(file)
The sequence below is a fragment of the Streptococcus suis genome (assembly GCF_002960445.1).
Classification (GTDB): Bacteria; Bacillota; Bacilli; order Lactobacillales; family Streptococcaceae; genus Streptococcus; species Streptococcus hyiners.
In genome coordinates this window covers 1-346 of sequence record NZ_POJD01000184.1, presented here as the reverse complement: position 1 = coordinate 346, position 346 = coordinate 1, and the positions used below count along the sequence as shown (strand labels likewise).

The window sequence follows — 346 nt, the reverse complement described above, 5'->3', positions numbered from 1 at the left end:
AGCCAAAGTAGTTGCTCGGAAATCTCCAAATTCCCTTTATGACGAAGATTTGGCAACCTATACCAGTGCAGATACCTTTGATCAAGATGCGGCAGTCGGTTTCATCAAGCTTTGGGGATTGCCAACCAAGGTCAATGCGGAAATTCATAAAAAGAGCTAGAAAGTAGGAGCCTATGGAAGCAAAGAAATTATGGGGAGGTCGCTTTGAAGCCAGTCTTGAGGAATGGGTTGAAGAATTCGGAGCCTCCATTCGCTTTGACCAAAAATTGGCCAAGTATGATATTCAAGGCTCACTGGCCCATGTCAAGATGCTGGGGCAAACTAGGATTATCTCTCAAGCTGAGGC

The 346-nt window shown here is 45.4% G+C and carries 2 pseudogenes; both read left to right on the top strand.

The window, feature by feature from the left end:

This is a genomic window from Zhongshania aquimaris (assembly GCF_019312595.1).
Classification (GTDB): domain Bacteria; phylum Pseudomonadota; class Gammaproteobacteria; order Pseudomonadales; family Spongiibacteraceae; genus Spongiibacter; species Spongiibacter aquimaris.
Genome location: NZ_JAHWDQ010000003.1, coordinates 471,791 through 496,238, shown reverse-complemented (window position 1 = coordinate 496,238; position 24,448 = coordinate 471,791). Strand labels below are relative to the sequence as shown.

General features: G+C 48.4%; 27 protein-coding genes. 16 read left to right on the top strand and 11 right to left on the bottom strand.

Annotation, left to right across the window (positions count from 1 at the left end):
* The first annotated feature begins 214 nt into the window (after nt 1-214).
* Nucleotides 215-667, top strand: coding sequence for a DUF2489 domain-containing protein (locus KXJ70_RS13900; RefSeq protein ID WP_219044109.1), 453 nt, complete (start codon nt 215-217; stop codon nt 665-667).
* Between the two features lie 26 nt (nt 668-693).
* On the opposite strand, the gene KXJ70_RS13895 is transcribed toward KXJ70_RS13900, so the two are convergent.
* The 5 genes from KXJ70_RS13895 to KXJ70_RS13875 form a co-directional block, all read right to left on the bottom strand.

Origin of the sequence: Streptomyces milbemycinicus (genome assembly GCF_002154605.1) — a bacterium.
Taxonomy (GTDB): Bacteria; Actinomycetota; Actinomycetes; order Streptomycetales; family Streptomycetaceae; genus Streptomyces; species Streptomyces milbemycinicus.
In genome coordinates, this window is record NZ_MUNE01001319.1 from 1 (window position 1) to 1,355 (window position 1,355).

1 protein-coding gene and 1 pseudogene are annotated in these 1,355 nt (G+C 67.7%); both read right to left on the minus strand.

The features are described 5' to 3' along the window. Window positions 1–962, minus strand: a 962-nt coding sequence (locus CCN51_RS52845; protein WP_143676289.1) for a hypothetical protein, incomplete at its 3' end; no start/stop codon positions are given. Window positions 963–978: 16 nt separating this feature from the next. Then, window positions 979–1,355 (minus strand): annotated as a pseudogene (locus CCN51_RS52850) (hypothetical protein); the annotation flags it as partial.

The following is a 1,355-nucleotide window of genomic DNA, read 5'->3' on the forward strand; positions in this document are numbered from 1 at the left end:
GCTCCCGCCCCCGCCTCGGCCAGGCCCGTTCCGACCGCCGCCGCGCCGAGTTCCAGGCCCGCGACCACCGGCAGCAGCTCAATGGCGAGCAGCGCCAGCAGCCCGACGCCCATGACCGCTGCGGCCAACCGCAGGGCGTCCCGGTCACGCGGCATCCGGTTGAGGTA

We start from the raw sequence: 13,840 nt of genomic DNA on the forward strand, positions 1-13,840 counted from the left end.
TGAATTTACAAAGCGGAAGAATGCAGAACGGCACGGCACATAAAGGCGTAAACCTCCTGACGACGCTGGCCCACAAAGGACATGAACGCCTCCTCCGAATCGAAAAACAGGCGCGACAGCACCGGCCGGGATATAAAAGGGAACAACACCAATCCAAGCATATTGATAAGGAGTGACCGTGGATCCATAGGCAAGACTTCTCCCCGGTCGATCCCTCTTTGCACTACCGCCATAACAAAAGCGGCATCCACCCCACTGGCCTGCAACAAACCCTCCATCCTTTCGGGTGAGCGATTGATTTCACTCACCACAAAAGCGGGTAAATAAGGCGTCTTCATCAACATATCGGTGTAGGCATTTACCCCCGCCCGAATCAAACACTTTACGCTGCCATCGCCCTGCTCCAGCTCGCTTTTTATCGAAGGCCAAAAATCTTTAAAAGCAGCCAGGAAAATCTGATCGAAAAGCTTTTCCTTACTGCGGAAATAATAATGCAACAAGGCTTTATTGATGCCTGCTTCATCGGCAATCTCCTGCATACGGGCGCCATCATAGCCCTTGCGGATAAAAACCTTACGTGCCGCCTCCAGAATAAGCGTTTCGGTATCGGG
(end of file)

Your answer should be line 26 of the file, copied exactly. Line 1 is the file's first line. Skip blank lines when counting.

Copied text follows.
TGAATTTACAAAGCGGAAGAATGCAGAACGGCACGGCACATAAAGGCGTAAACCTCCTGACGACGCTGGCCCACAAAGGACATGAACGCCTCCTCCGAATCGAAAAACAGGCGCGACAGCACCGGCCGGGATATAAAAGGGAACAACACCAATCCAAGCATATTGATAAGGAGTGACCGTGGATCCATAGGCAAGACTTCTCCCCGGTCGATCCCTCTTTGCACTACCGCCATAACAAAAGCGGCATCCACCCCACTGGCCTGCAACAAACCCTCCATCCTTTCGGGTGAGCGATTGATTTCACTCACCACAAAAGCGGGTAAATAAGGCGTCTTCATCAACATATCGGTGTAGGCATTTACCCCCGCCCGAATCAAACACTTTACGCTGCCATCGCCCTGCTCCAGCTCGCTTTTTATCGAAGGCCAAAAATCTTTAAAAGCAGCCAGGAAAATCTGATCGAAAAGCTTTTCCTTACTGCGGAAATAATAATGCAACAAGGCTTTATTGATGCCTGCTTCATCGGCAATCTCCTGCATACGGGCGCCATCATAGCCCTTGCGGATAAAAACCTTACGTGCCGCCTCCAGAATAAGCGTTTCGGTATCGGG